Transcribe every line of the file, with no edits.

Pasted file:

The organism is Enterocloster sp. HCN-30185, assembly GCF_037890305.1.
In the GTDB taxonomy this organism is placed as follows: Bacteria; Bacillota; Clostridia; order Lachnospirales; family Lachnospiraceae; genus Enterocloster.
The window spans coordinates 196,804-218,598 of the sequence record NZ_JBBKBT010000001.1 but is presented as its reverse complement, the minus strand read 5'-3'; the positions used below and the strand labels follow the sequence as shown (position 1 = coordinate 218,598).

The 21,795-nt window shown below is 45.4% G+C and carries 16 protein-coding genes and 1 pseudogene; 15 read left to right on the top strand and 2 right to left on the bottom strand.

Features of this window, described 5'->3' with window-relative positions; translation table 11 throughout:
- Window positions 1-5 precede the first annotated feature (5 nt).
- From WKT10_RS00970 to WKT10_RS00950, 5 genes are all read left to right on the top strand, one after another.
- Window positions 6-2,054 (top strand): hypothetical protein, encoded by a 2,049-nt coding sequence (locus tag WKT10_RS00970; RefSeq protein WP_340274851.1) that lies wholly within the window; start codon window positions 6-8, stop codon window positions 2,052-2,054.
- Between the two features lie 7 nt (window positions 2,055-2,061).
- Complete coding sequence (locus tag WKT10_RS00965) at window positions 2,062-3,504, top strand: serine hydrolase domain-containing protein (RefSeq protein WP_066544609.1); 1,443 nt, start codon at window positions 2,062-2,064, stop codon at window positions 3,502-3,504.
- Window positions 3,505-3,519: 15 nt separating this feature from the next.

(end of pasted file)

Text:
The organism is Enterocloster sp. HCN-30185, assembly GCF_037890305.1.
In the GTDB taxonomy this organism is placed as follows: Bacteria; Bacillota; Clostridia; order Lachnospirales; family Lachnospiraceae; genus Enterocloster.
The window spans coordinates 196,804-218,598 of the sequence record NZ_JBBKBT010000001.1 but is presented as its reverse complement, the minus strand read 5'-3'; the positions used below and the strand labels follow the sequence as shown (position 1 = coordinate 218,598).

The 21,795-nt window shown below is 45.4% G+C and carries 16 protein-coding genes and 1 pseudogene; 15 read left to right on the top strand and 2 right to left on the bottom strand.

Features of this window, described 5'->3' with window-relative positions; translation table 11 throughout:
- Window positions 1-5 precede the first annotated feature (5 nt).
- From WKT10_RS00970 to WKT10_RS00950, 5 genes are all read left to right on the top strand, one after another.
- Window positions 6-2,054 (top strand): hypothetical protein, encoded by a 2,049-nt coding sequence (locus tag WKT10_RS00970; RefSeq protein WP_340274851.1) that lies wholly within the window; start codon window positions 6-8, stop codon window positions 2,052-2,054.
- Between the two features lie 7 nt (window positions 2,055-2,061).
- Complete coding sequence (locus tag WKT10_RS00965) at window positions 2,062-3,504, top strand: serine hydrolase domain-containing protein (RefSeq protein WP_066544609.1); 1,443 nt, start codon at window positions 2,062-2,064, stop codon at window positions 3,502-3,504.
- Window positions 3,505-3,519: 15 nt separating this feature from the next.